We review de novo the voluntariness of Collazo's confession. Miller v. Fenton, 474 U.S. 104, 112, 106 S.Ct. 445, 450, 88 L.Ed.2d 405 (1985), calls on us to determine "whether, under the totality of the circumstances, the challenged confession was obtained in a manner compatible with the requirements of the Constitution ...," and to do so by subjecting the issue to "plenary federal review." A federal court reviewing the admissibility of a confession is not bound by a state court finding of voluntariness and has a "duty to make an independent evaluation of the record." Mincey v. Arizona, 437 U.S. 385, 398, 98 S.Ct. 2408, 2416, 57 L.Ed.2d 290 (1978). More specifically, we are not bound by state court findings that the conduct of the interrogating officers was not coercive. As Chief Judge Wallace recently stated in Derrick v. Peterson, 924 F.2d 813, 818 (9th Cir.1990), "we are obligated to conduct an independent review of the 'constitutional acceptability' of the ... interrogation...." We take a fresh look at whether the police used "objectively unacceptable methods to coerce [the defendant] into waiving his right to silence...." United States v. Wolf, 813 F.2d 970, 976 n. 16 (9th Cir.1987). In this regard, "the admissibility of a confession turns as much on whether the techniques for extracting the statements, as applied to this suspect, are compatible with a system that presumes innocence and assures that a conviction will not be secured by inquisitorial means as on whether the defendant's will was in fact overborne." Miller, 474 U.S. at 116, 106 S.Ct. at 452 (emphasis in original).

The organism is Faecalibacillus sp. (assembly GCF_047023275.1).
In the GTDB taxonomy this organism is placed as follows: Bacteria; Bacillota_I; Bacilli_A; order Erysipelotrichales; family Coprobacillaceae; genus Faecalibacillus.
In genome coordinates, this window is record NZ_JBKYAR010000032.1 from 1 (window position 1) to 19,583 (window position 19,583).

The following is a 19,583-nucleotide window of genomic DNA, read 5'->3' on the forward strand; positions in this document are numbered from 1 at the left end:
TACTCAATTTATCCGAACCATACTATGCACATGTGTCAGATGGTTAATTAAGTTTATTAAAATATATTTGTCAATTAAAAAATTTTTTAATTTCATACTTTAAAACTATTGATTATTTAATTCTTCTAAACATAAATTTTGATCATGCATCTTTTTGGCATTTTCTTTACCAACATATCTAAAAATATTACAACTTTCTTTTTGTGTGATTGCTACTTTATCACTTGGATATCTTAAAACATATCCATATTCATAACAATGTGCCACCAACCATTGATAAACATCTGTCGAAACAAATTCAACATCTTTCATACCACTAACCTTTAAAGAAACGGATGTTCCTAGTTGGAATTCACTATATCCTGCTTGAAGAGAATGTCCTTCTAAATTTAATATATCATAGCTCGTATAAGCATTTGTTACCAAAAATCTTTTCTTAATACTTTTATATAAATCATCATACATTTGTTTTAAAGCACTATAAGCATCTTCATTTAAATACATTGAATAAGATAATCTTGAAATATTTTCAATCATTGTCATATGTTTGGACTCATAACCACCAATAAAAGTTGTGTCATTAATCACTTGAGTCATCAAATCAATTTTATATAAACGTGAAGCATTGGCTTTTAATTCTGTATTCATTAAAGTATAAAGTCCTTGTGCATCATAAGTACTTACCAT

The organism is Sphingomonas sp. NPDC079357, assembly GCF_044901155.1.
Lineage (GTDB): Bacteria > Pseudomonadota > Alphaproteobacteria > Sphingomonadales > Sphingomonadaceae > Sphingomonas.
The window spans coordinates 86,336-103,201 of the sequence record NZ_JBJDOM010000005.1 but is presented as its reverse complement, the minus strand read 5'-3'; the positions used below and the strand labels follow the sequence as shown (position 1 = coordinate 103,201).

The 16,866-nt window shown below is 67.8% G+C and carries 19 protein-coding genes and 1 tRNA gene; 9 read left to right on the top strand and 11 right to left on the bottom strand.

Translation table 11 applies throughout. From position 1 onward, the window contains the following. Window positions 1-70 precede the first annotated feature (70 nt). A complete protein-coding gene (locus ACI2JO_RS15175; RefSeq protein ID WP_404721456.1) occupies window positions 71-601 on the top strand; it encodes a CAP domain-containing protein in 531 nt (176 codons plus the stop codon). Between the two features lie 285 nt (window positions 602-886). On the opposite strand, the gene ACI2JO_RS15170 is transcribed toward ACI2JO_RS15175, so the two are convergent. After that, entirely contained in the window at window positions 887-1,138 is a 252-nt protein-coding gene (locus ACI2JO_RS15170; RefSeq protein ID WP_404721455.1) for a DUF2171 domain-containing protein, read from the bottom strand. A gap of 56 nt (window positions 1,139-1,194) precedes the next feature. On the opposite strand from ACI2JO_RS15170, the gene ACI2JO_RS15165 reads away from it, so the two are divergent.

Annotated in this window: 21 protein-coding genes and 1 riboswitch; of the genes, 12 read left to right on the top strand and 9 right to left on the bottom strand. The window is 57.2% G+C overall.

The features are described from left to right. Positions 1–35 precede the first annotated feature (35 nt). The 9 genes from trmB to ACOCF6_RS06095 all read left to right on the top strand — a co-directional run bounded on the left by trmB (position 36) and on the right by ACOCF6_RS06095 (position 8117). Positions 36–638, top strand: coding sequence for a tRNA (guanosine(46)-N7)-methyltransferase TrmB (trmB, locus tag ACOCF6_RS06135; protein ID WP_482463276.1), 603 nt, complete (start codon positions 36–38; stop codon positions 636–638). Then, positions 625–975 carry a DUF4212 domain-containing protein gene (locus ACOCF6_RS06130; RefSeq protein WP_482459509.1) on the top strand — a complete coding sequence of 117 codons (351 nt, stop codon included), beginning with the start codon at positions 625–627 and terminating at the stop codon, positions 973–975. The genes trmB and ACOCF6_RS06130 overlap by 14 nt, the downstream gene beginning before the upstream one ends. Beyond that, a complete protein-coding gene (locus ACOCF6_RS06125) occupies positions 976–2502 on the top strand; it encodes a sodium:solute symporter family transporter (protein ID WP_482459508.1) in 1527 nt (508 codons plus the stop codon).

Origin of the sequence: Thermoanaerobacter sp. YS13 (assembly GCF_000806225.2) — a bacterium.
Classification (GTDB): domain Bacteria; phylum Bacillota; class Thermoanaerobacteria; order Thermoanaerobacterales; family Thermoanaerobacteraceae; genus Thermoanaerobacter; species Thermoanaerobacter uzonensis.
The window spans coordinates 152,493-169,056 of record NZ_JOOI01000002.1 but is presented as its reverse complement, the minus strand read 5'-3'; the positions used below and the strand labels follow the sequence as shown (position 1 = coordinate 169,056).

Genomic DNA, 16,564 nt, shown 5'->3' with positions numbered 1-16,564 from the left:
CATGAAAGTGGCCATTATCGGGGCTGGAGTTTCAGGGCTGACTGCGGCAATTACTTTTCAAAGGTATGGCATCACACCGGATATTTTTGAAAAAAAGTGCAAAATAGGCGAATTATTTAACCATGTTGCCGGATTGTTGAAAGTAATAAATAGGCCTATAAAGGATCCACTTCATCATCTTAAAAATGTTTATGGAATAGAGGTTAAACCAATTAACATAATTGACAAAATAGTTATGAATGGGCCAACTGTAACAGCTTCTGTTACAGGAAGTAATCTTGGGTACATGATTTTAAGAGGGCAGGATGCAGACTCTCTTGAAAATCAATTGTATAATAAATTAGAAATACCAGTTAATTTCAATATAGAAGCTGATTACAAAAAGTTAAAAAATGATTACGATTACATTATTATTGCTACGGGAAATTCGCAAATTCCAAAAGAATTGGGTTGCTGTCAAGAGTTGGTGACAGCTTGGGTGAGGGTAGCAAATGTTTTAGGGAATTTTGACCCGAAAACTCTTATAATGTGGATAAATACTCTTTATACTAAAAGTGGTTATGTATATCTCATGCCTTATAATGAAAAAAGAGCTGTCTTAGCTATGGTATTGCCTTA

Historical or subsidiary facts are treated differently, even though they may be dispositive of a Constitutional claim. Id. at 113, 106 S.Ct. at 451. Such findings as whether the police in fact made the alleged threats are reviewed for clear error if made by a district court, and are presumed correct under section 2254(d) if made by a state court. "To be sure, subsidiary factual questions, such as ... whether in fact the police engaged in the intimidation tactics alleged by the defendant ... are entitled to the Sec. 2254(d) presumption [of correctness]." Id. at 112, 106 S.Ct. at 450 (citations omitted).